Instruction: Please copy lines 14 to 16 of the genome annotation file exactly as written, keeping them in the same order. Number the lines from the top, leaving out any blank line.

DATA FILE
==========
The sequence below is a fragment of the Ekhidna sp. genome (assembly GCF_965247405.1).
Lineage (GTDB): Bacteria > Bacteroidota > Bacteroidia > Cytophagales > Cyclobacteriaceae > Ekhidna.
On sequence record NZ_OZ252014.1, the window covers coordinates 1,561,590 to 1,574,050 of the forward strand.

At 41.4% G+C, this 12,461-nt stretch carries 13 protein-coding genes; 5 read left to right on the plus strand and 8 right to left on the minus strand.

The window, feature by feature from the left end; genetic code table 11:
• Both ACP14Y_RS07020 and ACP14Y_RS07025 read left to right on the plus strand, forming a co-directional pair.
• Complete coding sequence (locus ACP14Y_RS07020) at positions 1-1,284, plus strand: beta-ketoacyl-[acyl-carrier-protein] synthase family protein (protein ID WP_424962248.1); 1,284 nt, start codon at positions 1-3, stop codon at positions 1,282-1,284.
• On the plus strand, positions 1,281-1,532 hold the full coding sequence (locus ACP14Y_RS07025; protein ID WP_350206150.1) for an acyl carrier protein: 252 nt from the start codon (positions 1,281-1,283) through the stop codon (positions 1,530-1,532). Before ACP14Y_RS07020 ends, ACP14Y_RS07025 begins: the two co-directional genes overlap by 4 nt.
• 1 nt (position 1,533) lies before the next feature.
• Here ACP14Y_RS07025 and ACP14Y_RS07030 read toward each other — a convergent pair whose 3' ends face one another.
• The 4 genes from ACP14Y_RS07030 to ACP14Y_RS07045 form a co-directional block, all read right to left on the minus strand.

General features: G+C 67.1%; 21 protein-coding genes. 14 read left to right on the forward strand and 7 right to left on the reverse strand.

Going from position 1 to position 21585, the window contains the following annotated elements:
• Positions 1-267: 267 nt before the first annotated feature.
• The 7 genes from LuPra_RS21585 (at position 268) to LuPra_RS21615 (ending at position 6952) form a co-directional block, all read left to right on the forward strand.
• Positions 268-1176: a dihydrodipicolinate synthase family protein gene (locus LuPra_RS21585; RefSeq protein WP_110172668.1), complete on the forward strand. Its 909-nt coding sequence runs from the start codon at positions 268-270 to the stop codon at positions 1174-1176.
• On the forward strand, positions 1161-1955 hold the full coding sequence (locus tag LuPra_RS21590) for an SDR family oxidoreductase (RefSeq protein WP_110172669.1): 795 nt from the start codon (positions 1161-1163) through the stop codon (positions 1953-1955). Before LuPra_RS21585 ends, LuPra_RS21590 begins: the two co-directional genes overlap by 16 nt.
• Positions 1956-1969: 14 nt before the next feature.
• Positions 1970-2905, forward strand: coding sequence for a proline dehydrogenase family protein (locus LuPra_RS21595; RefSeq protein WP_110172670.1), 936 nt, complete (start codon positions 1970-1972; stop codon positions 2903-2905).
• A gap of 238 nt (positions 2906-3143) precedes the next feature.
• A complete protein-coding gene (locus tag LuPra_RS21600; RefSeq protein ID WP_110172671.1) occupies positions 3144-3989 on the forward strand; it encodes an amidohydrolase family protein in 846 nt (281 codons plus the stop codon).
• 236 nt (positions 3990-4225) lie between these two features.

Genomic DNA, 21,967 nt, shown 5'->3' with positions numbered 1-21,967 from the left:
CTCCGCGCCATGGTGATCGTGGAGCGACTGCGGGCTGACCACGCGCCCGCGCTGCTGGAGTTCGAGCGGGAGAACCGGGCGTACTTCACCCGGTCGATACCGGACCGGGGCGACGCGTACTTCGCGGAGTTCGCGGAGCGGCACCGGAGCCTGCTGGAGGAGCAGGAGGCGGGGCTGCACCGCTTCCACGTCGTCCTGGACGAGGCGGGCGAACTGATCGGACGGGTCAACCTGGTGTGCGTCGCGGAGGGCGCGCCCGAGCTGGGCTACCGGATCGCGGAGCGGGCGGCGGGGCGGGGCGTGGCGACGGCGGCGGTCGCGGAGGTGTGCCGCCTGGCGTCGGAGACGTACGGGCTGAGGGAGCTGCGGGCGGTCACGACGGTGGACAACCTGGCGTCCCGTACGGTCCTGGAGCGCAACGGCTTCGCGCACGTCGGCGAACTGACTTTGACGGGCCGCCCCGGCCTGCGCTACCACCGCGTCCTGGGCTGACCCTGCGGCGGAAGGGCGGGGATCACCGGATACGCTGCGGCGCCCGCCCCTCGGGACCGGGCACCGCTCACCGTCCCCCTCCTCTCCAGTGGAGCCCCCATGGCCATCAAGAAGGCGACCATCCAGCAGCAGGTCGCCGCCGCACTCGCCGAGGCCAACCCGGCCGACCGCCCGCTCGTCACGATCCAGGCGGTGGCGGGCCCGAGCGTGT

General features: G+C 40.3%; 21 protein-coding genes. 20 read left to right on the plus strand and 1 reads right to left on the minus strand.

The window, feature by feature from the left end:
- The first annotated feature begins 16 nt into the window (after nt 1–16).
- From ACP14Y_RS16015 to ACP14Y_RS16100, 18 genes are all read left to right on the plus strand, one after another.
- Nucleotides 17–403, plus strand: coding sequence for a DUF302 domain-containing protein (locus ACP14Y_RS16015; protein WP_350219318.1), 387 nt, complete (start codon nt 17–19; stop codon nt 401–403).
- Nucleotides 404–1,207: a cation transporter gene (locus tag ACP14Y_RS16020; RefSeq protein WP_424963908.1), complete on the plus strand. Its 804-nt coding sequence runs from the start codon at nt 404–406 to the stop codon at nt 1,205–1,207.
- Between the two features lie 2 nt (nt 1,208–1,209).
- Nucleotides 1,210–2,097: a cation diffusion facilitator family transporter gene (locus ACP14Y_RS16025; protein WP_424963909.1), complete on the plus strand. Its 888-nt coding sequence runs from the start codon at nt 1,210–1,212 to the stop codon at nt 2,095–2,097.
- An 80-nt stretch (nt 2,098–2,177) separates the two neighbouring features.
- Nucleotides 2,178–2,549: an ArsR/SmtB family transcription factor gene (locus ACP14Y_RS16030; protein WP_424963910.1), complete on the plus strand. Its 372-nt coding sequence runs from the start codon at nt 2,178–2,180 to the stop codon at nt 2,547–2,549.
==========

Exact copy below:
• Positions 1-267: 267 nt before the first annotated feature.
• The 7 genes from LuPra_RS21585 (at position 268) to LuPra_RS21615 (ending at position 6952) form a co-directional block, all read left to right on the forward strand.
• Positions 268-1176: a dihydrodipicolinate synthase family protein gene (locus LuPra_RS21585; RefSeq protein WP_110172668.1), complete on the forward strand. Its 909-nt coding sequence runs from the start codon at positions 268-270 to the stop codon at positions 1174-1176.